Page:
Early October, a meaningless game
at the end of a horrible season,
an expensive first row ticket
behind the photographer’s press box.
From this vantage point
the well-tended diamond looks approachable,
invitingly close, human.
Between inning practice throws
sizzle in from third to first.
Each audible pop in the fielder’s mitt
saves me from unspeakable dangers,
foul balls or errant line drives.
The barrage and sonic rumble of low-flying planes
adds to the sensory overload, the carnival atmosphere.
All seems crisp, clean, otherworldly clear.
A pointless fall victory
from ragtag boys of summer,
a solid outing from a pitcher
returned from the disabled list,
a pair of two-run homers sparking enthusiasm
for a season yet to come.
When my team was heading off the field,
the second baseman looked for a likely target for a souvenir ball.
When our eyes met, did he recognize
the look of a long suffering, die-hard fanatic,
did he hear the whispers of my frustration
at his season-long batting woes?
Did he feel the shared pain from when
he inexplicably dropped the routine pop-up
against the hated crosstown rivals?
He saw me, recognized something, and threw.
My right hand caught it barehanded,
and suddenly the eager college kid to my right had it too,
forcing it out of my one-handed grasp,
into his own waiting hands.
I didn’t make a scene. I acquiesced
with the grace of knowing such a memento
was of no real use to me.
That ball was much like this season: promising,
firmly in hand, and soon wrested away.
We both lost out to others who wanted it more,
who did whatever it took
to come away with the prize.
Still, baseball is a forgiving game,
each long season soon followed by off-season moves,
then a spring of renewed hope and promise.
We loyal fans root on, enticed by possibility,
always willing to nobly suffer the slings and arrows
of the next outrageous season’s fortune.
It’s always a question of vision in relation to light,
which seems to belabor the obvious, and yet we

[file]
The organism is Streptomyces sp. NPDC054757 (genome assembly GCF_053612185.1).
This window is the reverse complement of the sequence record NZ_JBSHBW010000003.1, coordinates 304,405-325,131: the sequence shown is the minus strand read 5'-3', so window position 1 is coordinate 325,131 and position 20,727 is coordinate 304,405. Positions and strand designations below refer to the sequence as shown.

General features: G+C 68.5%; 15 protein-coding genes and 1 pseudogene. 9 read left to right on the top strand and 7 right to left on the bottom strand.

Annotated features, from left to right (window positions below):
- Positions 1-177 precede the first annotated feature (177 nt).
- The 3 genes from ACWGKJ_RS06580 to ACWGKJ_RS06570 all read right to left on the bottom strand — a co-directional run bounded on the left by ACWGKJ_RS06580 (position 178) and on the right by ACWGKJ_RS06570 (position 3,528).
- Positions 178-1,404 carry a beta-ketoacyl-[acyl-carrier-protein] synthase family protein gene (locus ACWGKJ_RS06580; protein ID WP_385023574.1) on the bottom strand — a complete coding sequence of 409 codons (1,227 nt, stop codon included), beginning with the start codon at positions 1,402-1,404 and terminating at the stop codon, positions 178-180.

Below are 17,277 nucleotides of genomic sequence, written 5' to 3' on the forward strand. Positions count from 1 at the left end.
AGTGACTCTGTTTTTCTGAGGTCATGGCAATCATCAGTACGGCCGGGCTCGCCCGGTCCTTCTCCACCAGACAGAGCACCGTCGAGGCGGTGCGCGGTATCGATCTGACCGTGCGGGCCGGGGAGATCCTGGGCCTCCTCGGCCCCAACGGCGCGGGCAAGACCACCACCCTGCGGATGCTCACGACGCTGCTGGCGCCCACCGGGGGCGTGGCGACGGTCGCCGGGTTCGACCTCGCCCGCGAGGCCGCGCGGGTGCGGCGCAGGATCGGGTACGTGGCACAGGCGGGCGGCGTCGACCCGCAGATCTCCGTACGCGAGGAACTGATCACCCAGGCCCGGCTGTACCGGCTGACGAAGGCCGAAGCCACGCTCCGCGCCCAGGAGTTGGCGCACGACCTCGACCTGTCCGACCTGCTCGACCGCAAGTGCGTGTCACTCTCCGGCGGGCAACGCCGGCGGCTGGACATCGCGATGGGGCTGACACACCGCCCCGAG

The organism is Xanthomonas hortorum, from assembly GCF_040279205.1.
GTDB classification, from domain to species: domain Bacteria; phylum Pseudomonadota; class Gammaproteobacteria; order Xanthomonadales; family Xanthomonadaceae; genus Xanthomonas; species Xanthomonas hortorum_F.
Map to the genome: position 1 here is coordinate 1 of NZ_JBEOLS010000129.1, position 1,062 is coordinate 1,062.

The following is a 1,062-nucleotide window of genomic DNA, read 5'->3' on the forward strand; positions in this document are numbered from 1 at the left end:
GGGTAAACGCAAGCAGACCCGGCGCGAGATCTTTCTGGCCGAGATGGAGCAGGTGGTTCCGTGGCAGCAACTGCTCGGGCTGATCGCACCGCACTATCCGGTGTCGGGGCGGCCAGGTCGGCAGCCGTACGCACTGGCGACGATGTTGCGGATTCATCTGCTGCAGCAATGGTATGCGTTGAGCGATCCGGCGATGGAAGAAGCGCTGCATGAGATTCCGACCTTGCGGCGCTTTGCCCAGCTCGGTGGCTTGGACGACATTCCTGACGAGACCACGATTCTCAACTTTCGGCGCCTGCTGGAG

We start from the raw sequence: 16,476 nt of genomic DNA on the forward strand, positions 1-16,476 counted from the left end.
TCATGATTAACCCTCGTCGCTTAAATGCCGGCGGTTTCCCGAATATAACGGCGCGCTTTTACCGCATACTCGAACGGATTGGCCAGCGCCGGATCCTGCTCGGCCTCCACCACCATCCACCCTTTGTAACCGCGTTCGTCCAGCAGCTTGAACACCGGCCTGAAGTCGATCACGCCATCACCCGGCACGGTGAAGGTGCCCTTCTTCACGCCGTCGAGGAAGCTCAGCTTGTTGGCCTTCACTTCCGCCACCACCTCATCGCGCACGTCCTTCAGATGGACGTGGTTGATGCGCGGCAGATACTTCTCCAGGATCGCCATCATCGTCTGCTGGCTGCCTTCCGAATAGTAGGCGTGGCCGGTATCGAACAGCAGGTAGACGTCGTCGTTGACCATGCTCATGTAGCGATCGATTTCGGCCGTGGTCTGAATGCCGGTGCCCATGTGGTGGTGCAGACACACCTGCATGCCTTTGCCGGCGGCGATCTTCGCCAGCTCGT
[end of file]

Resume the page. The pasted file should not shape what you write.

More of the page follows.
quickly are hurled back to feelings of national pride
relative to the battered icon, a survivor’s pleasure
that goes beyond the hard proof of rockets, bombs,
and the spectacle and commotion that surrounds them.
Freedom and bravery are only but the start, for
three unknown verses continue unsung, expanding,
expounding upon the story. From the shore, by a stream,
the silence is broken by a breeze which blows in
synchronistic concert with the morning’s first rays
to great effect: the banner reflected in the water
overwhelms and delights. Pride, yes, but further
memories of confusion and the havoc of war,
the cleansing wash of dreaded enemy’s blood,
from which there was no refuge. In triumph
a symbol waves, and may it ever be that freemen
stand in victory and peace, humbly preserved
by a higher power’s grace and blessings,
that we answer in turn with trust and with praise.
Today we take these lyrics in stride, neglecting
Key’s happy reverence for that spangled field
of bright stars and broad stripes, instead reflecting
only our brash impatience to play ball
and somehow get on with the game.
The Citron Review originally published this piece in their Summer 2014 issue.
Benediction for No One in Particular
In a world where myriad cultures clash and
mega-corporations pull a network of controlling strings,
sometimes the most dubious distinction is none at all.
Let us honor that desire to be no one of note,
to travel safely within the limits, under the radar,
getting from point A to point B without finger-pointing,
steering clear of the litigious waywardness that
pushes at the limits of credulity,
where outrageous pleas are bargained at the going rate
while special others tread carefully, inch by painful inch,
learning the graceful tiptoe of modern transparency
to which so many aspire and cannot yet achieve.
While the majority continues to mark its territory,
some opt for the anonymity of being unlisted,
uncharted, a nonchalant chill wind blowing
and dissipating quickly, barely there, sneaking
from the spotlight’s searing soliloquy into the shy
casual comfort of the great chorus waiting in the wings.
The ancient cemetery is littered with weather-beaten stones
that carry no message, no names, dates, or wisdom.
These faded epitaphs are but empty markers now,
symbols of unidentified lives lived, slate-gray inaccuracies
that share no clues as to glory or tragedy, only the
eventual submission to this mortal coil unwound,
silent reminders that in the end all glamour is vain
and all material rewards fleeting.
So here’s to the silent millions, moving without notice,
unspeaking conquerors, quietly tweaking life’s balance,
invisible and yet indivisible, masses that manage something
as nothing, in a panoply of brilliantly undistinguished ways.
The Newtowner originally published this in their Fall 2011 issue.
Gary Glauber is a poet, fiction writer, and teacher. He is a champion of the underdog who often composes to an obscure power pop soundtrack. His first collection, Small Consolations (Aldrich Press) is now available on Amazon.com. A chapbook, Memory Marries Desire, is available from Finishing Line Press.